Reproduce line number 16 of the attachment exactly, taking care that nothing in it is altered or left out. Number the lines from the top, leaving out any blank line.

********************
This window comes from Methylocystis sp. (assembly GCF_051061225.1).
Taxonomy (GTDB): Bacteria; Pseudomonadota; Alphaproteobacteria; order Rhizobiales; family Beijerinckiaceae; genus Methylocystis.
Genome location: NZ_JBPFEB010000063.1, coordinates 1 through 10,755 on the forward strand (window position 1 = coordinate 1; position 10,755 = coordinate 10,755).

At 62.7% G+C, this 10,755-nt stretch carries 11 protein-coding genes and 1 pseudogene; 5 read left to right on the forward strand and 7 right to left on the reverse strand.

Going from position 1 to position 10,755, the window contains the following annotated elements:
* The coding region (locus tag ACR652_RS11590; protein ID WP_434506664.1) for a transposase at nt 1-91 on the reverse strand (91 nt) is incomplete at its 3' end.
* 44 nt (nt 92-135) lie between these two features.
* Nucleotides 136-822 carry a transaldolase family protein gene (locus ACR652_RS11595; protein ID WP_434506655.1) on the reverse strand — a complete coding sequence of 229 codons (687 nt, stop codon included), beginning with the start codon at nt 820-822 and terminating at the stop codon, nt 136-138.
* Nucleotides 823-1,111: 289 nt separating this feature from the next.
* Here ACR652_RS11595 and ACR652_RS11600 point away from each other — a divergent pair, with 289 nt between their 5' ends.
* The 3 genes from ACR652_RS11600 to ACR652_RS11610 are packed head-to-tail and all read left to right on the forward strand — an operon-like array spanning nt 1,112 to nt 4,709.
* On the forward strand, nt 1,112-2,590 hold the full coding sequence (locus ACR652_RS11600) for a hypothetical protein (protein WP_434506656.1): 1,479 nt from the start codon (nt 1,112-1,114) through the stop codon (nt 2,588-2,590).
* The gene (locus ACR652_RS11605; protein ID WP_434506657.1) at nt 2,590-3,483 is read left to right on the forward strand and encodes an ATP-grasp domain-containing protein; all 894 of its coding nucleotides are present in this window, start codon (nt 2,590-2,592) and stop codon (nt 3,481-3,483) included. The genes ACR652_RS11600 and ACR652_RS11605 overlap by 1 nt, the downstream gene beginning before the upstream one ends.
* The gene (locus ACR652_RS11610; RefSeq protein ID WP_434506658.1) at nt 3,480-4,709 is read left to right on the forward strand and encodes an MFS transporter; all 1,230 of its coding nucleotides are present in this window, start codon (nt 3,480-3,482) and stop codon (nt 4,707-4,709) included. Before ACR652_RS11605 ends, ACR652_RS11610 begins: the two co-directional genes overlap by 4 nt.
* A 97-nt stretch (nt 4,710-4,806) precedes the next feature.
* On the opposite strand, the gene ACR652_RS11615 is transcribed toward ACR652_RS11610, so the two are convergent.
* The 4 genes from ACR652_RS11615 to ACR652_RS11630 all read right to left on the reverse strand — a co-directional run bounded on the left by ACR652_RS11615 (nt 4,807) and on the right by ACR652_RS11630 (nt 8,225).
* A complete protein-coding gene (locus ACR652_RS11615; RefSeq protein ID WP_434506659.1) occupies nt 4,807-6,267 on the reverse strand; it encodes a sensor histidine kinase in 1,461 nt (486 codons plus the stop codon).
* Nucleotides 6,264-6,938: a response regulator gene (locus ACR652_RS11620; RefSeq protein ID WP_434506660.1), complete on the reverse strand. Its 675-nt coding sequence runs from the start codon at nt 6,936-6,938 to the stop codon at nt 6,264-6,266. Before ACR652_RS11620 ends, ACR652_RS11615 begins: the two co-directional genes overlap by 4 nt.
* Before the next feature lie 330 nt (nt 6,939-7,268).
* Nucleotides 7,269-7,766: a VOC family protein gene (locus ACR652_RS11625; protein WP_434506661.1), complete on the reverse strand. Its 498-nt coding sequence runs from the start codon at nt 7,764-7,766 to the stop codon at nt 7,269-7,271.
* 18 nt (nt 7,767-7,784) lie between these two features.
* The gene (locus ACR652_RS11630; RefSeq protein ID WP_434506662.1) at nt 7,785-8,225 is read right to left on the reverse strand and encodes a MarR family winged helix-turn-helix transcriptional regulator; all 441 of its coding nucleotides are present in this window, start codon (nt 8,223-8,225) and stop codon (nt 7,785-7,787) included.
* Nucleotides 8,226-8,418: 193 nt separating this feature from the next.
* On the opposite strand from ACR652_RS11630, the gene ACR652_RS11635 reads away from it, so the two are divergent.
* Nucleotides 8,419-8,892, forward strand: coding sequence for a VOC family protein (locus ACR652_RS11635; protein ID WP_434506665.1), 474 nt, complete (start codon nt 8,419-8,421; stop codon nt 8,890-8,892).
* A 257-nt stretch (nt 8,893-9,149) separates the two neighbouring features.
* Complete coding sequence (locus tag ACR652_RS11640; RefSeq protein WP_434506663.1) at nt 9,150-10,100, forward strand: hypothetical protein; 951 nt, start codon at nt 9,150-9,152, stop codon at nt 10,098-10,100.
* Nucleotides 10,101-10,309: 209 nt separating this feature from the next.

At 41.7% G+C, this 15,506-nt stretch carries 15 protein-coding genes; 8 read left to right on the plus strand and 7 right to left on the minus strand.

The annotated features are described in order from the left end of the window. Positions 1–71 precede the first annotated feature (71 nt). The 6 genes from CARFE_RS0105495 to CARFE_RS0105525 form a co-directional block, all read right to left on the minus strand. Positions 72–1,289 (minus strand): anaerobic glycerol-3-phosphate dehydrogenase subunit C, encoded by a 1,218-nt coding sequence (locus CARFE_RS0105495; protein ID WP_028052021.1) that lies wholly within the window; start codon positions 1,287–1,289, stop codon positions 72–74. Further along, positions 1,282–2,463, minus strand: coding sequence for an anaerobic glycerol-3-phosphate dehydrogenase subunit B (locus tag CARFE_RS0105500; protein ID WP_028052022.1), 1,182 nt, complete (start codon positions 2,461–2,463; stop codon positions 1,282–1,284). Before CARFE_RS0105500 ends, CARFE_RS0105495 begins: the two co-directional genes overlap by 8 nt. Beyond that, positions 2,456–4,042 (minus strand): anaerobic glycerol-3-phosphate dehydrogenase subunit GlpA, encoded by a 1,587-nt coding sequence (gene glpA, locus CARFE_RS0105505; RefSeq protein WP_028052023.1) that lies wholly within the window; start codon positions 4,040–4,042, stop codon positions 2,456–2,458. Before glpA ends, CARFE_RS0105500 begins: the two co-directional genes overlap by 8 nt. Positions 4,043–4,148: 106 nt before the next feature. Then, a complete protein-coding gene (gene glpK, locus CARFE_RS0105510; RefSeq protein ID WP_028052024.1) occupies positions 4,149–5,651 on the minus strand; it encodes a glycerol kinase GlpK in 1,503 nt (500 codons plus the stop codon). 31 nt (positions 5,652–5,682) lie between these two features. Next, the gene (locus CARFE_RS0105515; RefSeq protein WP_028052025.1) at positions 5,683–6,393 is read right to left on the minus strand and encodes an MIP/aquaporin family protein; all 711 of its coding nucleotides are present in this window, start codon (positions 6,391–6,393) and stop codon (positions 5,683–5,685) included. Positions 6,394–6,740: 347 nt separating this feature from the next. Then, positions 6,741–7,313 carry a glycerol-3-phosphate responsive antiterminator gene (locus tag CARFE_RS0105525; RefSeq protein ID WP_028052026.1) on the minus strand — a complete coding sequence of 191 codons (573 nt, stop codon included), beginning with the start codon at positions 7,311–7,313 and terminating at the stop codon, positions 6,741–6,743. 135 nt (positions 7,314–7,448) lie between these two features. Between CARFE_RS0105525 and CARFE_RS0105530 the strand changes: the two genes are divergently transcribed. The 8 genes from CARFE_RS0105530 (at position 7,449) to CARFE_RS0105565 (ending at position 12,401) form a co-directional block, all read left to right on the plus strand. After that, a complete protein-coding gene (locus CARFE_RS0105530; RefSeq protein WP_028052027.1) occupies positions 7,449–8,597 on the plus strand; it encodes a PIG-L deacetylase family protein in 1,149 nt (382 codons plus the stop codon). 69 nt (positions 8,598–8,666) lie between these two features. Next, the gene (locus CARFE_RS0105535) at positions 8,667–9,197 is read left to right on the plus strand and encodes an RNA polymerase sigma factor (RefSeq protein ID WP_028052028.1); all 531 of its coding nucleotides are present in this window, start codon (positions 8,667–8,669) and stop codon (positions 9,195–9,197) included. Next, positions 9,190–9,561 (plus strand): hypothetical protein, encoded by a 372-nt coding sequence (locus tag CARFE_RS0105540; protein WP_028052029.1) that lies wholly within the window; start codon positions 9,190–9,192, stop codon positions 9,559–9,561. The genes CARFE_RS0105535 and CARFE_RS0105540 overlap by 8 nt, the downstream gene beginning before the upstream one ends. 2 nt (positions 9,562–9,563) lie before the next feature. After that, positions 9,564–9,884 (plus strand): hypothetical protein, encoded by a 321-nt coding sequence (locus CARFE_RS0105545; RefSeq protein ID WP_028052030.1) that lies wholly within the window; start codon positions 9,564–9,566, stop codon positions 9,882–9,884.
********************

* On the opposite strand, the gene ACR652_RS11615 is transcribed toward ACR652_RS11610, so the two are convergent.